Maryland Archaeological Conservation Laboratory
Curator's Choice 2010
Pierced Silver Coin
By Alex GLass, MAC Lab Public Archaeology Asst.
In 2010 at Jefferson Patterson Park and Museum, archaeologists recovered a silver pierced coin from the kitchen area at the Smith's St. Leonard Archaeological site (18CV91). After the coin was cleaned by conservation staff it became possible to identify the images on either side of it, the time period in which it was made, and where it was produced. The silver coin was minted in England during the Commonwealth Period, which dates from 1649 to 1660. The shield and cross of St. George surrounded by a wreath decorates one side, while the shields of St. George and Ireland are on the other (Mackay 1983: 83).
Pierced coins are part of both European and African-American folk traditions. Both cultures use silver, especially coin silver, to ward off witchcraft and also to treat or prevent diseases and ailments (Fennel 2000: 286, Davidson 2004:27). English use of altered coins as amulets or charms was a common practice that may go as far back as the Pre-Christian era, while written sources date the use of pierced coins in England to the 17th century (Davidson 2004: 27-28). The cross in the center of St. George’s shield was possibly one reason why the coin was perforated. "The symbol of a cross on a metal medallion was considered a valid charm form by the Reformation clergy" and could have also held religious significance to whomever the coin belonged to, especially since the cross was present on both sides of this type of coin (Davidson 2004:28). Written records of folk practices among African-Americans during the 19th century suggest that "tying a piece of silver with a hole in it to one’s leg could create protection from malevolent forces," and also relieve "“rheumatism, cramps, teething" or provide "general good luck" (Davidson 2004: 37, Fennel 2000: 286). Pierced silver coins are often recovered from archaeological contexts associated with enslaved African-Americans including sites such as the Charles Carroll house in Maryland, and Andrew Jackson’s Hermitage plantation in Tennessee (Fennel 2000: 286, Russell 1997:68). The coins from these sites are often described as serving a medical or religious purpose by the enslaved people who used them.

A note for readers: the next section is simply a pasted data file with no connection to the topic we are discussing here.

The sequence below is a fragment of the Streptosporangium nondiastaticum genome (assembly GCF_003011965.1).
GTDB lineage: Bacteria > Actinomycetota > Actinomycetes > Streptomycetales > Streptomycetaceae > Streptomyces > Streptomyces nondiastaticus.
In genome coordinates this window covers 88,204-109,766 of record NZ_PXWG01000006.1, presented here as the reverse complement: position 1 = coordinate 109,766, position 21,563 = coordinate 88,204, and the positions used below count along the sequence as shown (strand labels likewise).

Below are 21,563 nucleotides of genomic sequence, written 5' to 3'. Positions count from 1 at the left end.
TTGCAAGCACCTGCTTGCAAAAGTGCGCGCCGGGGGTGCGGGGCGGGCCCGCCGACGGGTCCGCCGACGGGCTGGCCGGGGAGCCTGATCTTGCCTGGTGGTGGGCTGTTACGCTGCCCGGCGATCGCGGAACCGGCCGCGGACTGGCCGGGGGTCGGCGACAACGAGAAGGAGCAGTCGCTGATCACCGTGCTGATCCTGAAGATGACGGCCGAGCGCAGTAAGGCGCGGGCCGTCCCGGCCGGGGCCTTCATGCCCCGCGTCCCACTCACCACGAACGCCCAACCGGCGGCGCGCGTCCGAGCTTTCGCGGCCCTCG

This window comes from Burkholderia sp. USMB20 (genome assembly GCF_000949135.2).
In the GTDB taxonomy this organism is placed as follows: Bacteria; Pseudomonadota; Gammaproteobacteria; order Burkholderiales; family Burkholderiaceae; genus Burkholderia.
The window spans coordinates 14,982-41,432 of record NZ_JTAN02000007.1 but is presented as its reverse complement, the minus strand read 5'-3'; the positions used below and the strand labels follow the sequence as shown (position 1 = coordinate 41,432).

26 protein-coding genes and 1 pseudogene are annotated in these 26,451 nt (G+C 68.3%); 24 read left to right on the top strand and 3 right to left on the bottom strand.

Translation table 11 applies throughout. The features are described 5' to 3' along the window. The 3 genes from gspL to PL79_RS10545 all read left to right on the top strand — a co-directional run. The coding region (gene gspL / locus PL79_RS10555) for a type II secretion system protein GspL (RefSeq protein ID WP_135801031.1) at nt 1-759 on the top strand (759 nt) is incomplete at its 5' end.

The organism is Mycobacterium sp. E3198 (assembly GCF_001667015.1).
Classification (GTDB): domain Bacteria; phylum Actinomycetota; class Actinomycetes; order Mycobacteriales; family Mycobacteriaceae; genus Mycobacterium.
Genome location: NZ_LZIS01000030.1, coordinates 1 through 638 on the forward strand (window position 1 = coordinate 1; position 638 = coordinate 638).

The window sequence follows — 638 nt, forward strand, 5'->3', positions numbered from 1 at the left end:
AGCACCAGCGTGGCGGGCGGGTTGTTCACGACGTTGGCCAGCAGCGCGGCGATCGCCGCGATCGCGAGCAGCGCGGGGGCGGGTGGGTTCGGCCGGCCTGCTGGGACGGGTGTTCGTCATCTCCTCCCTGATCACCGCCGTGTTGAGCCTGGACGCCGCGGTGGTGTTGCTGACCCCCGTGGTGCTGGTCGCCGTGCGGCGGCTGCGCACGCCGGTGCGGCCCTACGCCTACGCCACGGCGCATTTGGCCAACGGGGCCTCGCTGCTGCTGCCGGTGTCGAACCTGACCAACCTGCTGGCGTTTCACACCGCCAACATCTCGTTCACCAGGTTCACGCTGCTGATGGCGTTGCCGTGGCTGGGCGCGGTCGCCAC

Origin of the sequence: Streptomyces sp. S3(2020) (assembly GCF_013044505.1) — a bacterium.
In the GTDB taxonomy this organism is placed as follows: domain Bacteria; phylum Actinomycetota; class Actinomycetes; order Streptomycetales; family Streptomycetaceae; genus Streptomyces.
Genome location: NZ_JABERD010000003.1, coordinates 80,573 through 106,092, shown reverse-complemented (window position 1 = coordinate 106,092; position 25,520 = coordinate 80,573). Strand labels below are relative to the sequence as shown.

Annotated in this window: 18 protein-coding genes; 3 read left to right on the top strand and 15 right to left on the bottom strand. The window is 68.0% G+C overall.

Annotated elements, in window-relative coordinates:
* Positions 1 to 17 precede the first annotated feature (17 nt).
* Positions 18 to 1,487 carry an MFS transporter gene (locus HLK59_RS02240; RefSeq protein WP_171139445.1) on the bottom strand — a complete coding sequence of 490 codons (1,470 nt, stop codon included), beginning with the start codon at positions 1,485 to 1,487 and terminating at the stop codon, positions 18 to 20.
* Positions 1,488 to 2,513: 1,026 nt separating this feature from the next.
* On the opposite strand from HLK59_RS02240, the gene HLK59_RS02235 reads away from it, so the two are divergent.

Some researchers believe the use of pierced silver coins is primarily a European practice, belonging in particular to English culture (Davidson 2004: 27, 30). So, it is possible that the Smith's St. Leonard coin belonged to a member of the Smith family, or one of their English servants, since most examples of pierced coins associated with African-Americans date from the second half of the 18th century and into the early 20th century (Samford, 2010: pers comm). The worn appearance of the coin could also suggest a significant amount of use, or that the coin had been handed down from one person to another. While it is difficult, even impossible, to know who this pierced coin at the Smith's St. Leonard site belonged to, the stories and traditions behind it are certainly very complex, and provide an interesting way of thinking about people from the past.
|Davidson, James M.|
||"Rituals Captured in Context and Time: Charm Use in North Dallas Freedman's Town (1869-1907), Dallas, Texas". Historical Archaeology 38(2):22-54.|
|Fennel, Christopher C.|
||"Conjuring Boundaries: Inferring Past Identities from Religious Artifacts". International Journal of Historical Archaeology 4(4): 281-309.|
|Russell, Aaron E.|
||"Material Culture and African-American Spirituality at the Hermitage". Historical Archaeology 31(2): 63-80.|
||A History of Modern English Coinage: Henry VIII to Elizabeth II. Longman Group Limited, New York.|
||Personal Communication - Maryland Archaeological Conservation Laboratory.|